It is a full scale war, no less!

Populist approach works up to a certain extent but we are in for a long haul.

A BLOOMBERG report recently pointed out that the coronavirus pandemic is set to rob the global economy of a staggering US$5 trillion (RM20 trillion) of growth in the next two years.

There have been many predictions on the cost of the pandemic to the global economy. We can question the numbers but certainly not the reality out there.

This is the biggest health crisis since the 1918 influenza epidemic which infected 500 million people and caused the death of 50 million worldwide. Back then the world population was 1.5 billion and they didn’t travel that much. Now the Earth is home to 7.5 billion people and everyone can travel.

This time it is more than a pandemic or an economic crisis. It is a full scale war no less and it should be treated as such. The irony of it all is that humans are in “cages” because of lockdowns imposed in half the nations of the world.

What about 100 countries barricading their borders from outsiders? And the fact that businesses are decimated and economies facing imminent recessions? It is not business as usual. Humans have to adjust to the new normal.

The doomsday scenario can be figured out, and there are already many prophets of doom among us.

The truth is it will take years before the global economy will recover. The Asian economic meltdown of 1997/98 was confined to a few countries in Asia. It was merely a ripple in terms of the global economy.

But what is happening now is different. The dynamics of the pandemic are changing at a breakneck speed, so too the economy. A prediction a week ago could be obsolete today. There are simply too many variants that will change the economic scenario. While leaders of the First World were still grappling with the threat, their stock markets are on a free fall and people are losing their jobs.

Even the plunging of oil prices is not helping, in fact for oil producing nations, it is a disaster in the making.

Three of the biggest economies in the world – US, China and Japan – are affected this time. The coronavirus crisis is only a preamble to a larger catastrophe in the US and many European countries.

The US has more than 150,000 people affected so far, and counting. The death numbers in the US, Italy and Spain have surpassed that of China where the virus originated.

As of now, the US accounts for a third of the total global Covid-19 deaths.

The virus has democratised the catastrophic impact on humanity – no country, no religion or race are spared.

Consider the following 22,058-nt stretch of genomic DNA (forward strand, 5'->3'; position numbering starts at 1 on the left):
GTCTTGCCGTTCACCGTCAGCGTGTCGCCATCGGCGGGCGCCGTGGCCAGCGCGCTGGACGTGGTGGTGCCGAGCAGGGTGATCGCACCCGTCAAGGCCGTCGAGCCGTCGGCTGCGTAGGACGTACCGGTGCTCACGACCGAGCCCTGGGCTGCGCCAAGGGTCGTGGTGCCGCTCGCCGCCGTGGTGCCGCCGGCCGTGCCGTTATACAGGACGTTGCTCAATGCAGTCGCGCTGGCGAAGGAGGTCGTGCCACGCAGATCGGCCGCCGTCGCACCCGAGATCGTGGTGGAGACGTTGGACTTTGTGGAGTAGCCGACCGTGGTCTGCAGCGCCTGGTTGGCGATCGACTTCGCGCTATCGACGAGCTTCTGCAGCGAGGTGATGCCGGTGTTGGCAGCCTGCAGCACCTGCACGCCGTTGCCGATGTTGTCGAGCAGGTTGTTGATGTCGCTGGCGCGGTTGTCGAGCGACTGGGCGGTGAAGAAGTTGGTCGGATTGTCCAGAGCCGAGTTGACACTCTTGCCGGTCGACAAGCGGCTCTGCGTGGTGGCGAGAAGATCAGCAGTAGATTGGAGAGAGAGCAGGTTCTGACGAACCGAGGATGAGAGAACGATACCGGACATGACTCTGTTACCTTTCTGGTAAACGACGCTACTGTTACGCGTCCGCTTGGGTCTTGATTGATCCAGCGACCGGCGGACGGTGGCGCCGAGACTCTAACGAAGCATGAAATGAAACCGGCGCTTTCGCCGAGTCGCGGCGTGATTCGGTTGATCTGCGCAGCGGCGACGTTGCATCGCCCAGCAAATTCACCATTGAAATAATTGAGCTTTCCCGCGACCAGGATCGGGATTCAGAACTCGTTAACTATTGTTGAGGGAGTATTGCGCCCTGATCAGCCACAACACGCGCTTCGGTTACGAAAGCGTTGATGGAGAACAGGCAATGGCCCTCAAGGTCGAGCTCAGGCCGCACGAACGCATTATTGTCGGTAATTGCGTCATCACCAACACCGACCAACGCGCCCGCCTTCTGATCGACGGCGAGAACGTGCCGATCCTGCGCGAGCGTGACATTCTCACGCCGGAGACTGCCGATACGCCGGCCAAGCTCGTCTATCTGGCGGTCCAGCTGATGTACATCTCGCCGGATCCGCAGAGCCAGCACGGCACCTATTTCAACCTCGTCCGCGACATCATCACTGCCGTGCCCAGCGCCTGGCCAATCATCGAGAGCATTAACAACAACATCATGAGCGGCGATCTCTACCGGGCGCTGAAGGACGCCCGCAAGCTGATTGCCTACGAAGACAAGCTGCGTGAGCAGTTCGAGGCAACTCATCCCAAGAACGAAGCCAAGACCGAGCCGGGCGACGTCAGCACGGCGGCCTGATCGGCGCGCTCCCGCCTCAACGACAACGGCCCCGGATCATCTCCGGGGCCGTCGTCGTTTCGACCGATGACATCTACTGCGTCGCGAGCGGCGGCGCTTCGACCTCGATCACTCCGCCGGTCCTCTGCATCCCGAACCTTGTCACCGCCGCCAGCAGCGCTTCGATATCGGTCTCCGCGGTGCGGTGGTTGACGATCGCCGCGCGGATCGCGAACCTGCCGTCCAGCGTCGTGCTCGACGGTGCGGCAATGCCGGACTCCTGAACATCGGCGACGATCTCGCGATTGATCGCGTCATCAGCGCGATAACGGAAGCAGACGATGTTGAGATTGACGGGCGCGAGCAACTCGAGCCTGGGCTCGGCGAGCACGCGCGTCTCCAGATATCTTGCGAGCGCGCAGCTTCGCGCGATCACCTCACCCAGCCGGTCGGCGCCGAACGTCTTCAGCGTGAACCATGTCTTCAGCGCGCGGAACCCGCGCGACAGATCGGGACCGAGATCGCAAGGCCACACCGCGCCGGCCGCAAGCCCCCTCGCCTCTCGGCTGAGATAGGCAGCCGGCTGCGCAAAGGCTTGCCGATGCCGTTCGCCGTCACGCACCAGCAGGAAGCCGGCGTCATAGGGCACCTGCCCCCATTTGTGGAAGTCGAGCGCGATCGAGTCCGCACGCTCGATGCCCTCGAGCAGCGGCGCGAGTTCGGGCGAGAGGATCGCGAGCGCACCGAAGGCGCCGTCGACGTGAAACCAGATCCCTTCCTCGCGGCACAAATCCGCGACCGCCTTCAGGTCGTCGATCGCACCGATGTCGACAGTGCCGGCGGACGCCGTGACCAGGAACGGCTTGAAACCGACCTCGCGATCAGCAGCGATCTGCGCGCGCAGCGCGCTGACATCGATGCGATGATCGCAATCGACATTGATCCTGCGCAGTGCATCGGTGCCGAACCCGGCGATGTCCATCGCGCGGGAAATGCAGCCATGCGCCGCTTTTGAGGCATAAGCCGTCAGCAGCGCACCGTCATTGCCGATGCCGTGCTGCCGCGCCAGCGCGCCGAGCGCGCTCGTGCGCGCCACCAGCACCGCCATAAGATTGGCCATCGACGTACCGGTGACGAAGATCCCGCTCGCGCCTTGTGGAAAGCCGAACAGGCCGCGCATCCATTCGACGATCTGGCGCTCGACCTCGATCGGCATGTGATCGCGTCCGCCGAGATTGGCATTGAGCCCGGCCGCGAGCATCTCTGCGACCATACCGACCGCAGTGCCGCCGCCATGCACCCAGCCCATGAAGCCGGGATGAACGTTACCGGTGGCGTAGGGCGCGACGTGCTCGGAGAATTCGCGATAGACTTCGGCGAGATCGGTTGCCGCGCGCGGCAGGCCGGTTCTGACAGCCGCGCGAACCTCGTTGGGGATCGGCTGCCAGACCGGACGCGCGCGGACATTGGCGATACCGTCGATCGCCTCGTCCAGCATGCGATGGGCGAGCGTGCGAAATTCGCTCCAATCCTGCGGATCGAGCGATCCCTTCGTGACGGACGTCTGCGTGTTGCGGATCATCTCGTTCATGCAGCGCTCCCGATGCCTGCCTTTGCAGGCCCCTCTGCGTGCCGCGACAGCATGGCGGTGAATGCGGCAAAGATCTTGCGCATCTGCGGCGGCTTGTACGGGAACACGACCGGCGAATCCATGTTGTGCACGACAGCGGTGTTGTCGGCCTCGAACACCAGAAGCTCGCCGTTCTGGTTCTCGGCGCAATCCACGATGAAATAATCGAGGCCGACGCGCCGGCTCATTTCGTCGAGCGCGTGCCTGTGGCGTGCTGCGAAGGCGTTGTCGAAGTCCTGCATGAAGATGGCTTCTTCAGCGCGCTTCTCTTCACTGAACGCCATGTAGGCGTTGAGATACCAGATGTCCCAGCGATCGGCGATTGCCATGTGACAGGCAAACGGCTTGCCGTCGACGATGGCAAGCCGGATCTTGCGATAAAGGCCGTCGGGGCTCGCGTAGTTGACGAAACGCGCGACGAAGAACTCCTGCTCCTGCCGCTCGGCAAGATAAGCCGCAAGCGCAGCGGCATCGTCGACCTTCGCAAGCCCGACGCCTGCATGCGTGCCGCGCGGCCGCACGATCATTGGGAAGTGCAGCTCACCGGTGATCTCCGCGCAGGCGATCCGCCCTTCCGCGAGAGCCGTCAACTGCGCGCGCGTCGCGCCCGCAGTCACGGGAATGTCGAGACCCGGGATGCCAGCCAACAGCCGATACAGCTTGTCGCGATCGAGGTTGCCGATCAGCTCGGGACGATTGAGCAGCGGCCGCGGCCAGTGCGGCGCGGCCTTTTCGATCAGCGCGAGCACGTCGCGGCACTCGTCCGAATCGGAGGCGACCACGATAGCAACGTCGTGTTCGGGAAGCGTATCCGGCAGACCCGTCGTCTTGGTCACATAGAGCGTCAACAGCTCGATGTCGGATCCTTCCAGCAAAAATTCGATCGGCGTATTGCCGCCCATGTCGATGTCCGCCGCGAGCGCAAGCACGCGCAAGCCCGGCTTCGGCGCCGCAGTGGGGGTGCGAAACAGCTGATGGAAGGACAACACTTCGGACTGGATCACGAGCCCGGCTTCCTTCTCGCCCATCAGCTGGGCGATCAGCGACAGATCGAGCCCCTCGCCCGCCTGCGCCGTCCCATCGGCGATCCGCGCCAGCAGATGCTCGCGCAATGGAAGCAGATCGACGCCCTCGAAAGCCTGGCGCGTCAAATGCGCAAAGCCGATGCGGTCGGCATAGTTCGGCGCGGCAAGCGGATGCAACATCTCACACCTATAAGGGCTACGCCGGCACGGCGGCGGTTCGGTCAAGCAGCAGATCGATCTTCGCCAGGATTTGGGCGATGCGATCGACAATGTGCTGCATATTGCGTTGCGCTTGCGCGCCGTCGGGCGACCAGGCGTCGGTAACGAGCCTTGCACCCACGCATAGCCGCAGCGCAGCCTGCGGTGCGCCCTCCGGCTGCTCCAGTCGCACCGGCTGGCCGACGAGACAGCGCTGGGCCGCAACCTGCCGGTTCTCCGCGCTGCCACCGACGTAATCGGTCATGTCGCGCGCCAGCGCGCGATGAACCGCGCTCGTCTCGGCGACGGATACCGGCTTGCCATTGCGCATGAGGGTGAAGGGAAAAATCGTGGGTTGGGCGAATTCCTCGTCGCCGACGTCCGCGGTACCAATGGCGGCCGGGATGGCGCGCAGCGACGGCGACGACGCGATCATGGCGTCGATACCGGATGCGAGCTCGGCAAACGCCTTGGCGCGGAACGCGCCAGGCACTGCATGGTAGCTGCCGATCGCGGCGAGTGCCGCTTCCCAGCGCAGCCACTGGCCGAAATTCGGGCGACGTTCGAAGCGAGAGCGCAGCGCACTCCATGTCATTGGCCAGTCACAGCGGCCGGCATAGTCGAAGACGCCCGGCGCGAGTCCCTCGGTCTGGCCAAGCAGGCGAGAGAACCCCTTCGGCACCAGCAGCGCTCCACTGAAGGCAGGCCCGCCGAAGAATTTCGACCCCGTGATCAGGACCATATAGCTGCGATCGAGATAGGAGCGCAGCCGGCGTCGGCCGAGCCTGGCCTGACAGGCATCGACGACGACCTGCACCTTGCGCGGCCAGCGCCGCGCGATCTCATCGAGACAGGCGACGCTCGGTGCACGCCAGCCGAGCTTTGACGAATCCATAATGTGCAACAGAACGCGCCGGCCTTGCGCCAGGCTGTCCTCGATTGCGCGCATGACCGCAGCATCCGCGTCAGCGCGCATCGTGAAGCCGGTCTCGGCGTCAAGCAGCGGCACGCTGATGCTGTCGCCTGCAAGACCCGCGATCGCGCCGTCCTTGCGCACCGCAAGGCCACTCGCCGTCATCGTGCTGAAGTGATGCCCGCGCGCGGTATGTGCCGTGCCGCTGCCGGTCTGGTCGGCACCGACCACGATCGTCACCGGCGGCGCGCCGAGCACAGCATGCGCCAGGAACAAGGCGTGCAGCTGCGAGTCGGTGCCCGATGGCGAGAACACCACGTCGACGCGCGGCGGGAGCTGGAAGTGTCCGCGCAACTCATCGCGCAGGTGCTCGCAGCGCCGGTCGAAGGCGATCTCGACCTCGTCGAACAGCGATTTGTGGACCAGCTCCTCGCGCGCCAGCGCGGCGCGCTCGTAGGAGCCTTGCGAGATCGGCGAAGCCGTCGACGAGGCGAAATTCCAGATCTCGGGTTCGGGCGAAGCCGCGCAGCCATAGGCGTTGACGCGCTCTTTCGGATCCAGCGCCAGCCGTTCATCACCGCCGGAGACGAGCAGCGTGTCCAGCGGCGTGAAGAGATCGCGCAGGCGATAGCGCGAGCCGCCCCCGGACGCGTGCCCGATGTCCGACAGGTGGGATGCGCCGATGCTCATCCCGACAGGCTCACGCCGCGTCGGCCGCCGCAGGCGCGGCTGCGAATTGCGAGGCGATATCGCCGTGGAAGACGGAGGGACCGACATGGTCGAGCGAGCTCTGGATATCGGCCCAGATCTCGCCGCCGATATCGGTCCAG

For once, the Orwellian revised notion of all humans are created equal is apt, for no one is now more equal than others.

Countries have put in place their plans to fight the scourge and its impact on the economy. Ours too. The Prime Minister had announced his stimulus packages. The “little people” are not forgotten. He gave small and medium enterprises (SMEs) the attention they deserved. Tan Sri Muhyiddin Yassin has made Mak Cik Kiah, Lee Beauty Saloon, Haji Salleh and his mi kolok and the furniture manufacturer Surjit Singh so famous.

But cash incentive is only a baby step for a long protracted war against Covid-19. We should be looking at the forest, not just the trees. This help is necessary, but what lies beyond is more important. Spending money to help is a popular policy but the economy can’t thrive on handouts from the government alone. The money given to Mak Cik Kiah and his family will not last.

We have to look beyond Mak Cik Kiah’s predicaments during the MCO. We must make sure Mak Cik Kiah still has her clients after that. People must spend. For the people to spend they must have money. To have money they must have work. As of now seven out of 10 Malaysian workers are from SME outfits. How Mak Cik Kiah, Madam Lee, Haji Salleh and Surjit Singh sustain their businesses in future must be taken into account.

Many believed that the fiscal injection to subsidise wages is too small to make any difference. Singapore as comparison is subsiding four times ours.

I agree with an economist that the government should not be too concerned about fiscal deficit for now. We can manage that prudently. At the same time, the government must put in a long term strategy beyond the current threat. We ought to be looking at key areas with wide positive multiplier effects than those that generate more demand and consumption.

There is no one-size-that-fits-all solution. Populist approach works up to a point. But we are in for a long haul.

Johan Jaaffar was a journalist, editor, and for some years, chairman of a media company, and is passionate about all things literature and the arts. And a diehard rugby fan. The views expressed here are entirely his own.

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